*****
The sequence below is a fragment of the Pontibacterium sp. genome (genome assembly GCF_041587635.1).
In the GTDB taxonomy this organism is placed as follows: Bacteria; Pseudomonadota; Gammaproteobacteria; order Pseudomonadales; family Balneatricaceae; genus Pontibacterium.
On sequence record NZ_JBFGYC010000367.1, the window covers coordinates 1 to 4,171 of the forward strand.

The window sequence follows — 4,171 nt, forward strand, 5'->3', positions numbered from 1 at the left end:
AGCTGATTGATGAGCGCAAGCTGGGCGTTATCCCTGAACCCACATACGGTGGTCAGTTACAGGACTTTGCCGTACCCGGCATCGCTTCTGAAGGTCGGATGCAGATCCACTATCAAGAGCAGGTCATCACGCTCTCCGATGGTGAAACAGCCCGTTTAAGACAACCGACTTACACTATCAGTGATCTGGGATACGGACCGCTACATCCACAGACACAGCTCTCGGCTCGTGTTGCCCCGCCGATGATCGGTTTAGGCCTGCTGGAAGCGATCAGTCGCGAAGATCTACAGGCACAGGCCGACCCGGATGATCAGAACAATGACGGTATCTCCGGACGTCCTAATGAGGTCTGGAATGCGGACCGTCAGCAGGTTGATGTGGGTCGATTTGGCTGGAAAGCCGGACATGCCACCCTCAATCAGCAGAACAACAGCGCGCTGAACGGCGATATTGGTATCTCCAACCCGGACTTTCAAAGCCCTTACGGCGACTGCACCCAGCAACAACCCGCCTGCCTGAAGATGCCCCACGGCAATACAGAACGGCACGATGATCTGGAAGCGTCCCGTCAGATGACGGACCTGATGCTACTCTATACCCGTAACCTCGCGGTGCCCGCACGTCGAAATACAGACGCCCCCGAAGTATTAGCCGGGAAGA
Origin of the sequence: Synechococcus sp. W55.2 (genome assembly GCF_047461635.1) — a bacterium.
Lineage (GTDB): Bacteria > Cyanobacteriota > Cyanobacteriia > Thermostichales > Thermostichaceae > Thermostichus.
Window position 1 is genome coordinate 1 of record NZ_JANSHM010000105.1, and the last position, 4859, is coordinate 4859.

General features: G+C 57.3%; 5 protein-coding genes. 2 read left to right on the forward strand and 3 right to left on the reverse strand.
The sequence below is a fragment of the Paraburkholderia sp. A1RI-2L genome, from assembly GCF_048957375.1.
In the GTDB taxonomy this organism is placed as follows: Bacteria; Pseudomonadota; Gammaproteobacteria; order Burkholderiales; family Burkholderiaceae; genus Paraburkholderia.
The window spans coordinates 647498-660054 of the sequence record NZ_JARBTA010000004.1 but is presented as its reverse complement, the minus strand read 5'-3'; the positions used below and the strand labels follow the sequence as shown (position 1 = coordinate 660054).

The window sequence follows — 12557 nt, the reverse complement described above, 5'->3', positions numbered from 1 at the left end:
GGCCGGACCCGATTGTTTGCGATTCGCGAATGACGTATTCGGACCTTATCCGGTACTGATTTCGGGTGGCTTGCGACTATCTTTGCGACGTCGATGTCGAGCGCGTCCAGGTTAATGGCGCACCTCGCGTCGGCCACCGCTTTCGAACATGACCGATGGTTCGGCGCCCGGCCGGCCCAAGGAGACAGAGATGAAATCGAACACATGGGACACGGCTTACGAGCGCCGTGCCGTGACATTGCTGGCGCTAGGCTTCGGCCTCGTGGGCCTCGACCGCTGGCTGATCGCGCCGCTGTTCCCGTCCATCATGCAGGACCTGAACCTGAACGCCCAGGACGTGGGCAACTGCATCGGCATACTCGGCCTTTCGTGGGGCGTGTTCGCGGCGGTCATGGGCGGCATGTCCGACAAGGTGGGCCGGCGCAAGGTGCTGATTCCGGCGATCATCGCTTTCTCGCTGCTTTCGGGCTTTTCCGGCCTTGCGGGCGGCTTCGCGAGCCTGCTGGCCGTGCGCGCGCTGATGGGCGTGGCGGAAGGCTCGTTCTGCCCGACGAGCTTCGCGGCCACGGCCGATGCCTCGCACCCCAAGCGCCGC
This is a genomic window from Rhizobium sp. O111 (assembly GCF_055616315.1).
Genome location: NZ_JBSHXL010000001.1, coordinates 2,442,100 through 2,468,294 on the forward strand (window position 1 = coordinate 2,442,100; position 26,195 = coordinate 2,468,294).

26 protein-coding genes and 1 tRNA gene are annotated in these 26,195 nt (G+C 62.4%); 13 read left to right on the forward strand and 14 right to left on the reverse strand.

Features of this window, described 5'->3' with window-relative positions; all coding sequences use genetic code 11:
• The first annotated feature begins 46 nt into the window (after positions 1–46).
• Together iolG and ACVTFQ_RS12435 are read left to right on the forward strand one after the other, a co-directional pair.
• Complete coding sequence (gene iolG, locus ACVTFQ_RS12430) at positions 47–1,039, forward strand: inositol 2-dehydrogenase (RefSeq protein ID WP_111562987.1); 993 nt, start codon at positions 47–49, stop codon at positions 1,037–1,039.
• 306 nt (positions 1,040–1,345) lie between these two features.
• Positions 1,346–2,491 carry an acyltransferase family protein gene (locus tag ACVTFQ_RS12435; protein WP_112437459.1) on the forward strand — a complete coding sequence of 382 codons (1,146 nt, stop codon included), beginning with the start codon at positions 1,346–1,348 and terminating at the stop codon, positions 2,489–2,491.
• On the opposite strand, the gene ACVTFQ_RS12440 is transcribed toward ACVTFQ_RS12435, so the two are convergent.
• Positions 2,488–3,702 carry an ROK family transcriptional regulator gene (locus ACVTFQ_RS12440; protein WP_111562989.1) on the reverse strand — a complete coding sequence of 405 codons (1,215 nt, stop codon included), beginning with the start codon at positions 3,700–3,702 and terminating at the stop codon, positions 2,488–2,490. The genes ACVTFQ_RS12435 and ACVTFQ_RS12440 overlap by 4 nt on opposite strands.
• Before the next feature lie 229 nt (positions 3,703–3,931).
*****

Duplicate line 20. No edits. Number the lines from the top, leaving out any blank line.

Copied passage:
• Together iolG and ACVTFQ_RS12435 are read left to right on the forward strand one after the other, a co-directional pair.